Isaac Kim is an undergraduate in Georgetown University's Class of 2021 pursuing a degree from the School of Foreign Service in International Politics with a certificate in African Studies. Originally from Northbrook, Illinois, Isaac has focused his undergraduate education on fostering greater educational inclusion in developing countries. Isaac currently serves as the Executive Director of the Social Innovation and Public Service (SIPS) Fund, issuing awards for students to pursue innovative projects that impact the common good. He interns at the Institute for the Study of Diplomacy, assisting Foreign Service Officers, retired Ambassadors, and other government officials with their classroom instruction and scholarly work. Previously, he worked as a community development intern at the Lalibela Game Reserve in South Africa, organizing educational and recreational programming for a local township. Additionally, he served as a legislative intern in the Office of Senator Tammy Duckworth, researching issues pertaining to US infrastructure policy and national security. In his free time, Isaac enjoys singing renaissance and baroque music with the Georgetown Chamber Singers, working as a counselor at Lac du Bois, a French language immersion camp, and listening to Broadway soundtracks on repeat.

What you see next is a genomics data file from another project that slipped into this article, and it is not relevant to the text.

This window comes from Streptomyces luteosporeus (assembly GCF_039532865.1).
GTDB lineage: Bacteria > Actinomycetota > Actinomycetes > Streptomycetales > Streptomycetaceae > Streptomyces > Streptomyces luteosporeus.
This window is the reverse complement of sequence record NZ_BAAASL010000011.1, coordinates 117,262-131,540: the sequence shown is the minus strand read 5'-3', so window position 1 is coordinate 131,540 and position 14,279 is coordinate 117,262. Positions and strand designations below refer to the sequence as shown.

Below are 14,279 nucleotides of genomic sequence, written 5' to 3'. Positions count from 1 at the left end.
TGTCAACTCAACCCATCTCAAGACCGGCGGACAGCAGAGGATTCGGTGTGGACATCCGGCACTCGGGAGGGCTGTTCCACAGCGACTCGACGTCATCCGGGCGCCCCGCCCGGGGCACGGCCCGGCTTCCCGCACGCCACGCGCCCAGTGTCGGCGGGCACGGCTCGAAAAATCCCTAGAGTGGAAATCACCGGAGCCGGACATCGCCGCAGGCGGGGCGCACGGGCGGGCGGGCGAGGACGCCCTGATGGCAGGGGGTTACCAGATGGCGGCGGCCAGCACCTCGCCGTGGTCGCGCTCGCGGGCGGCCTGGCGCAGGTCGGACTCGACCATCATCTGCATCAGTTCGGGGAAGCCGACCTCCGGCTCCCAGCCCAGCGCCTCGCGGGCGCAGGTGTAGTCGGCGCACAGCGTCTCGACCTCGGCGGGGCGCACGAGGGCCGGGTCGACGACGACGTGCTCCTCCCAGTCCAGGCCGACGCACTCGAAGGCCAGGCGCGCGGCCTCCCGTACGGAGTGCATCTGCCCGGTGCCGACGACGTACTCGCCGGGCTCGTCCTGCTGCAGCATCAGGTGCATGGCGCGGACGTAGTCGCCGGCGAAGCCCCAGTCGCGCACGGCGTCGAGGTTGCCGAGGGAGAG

Mackenzie Price (C'20)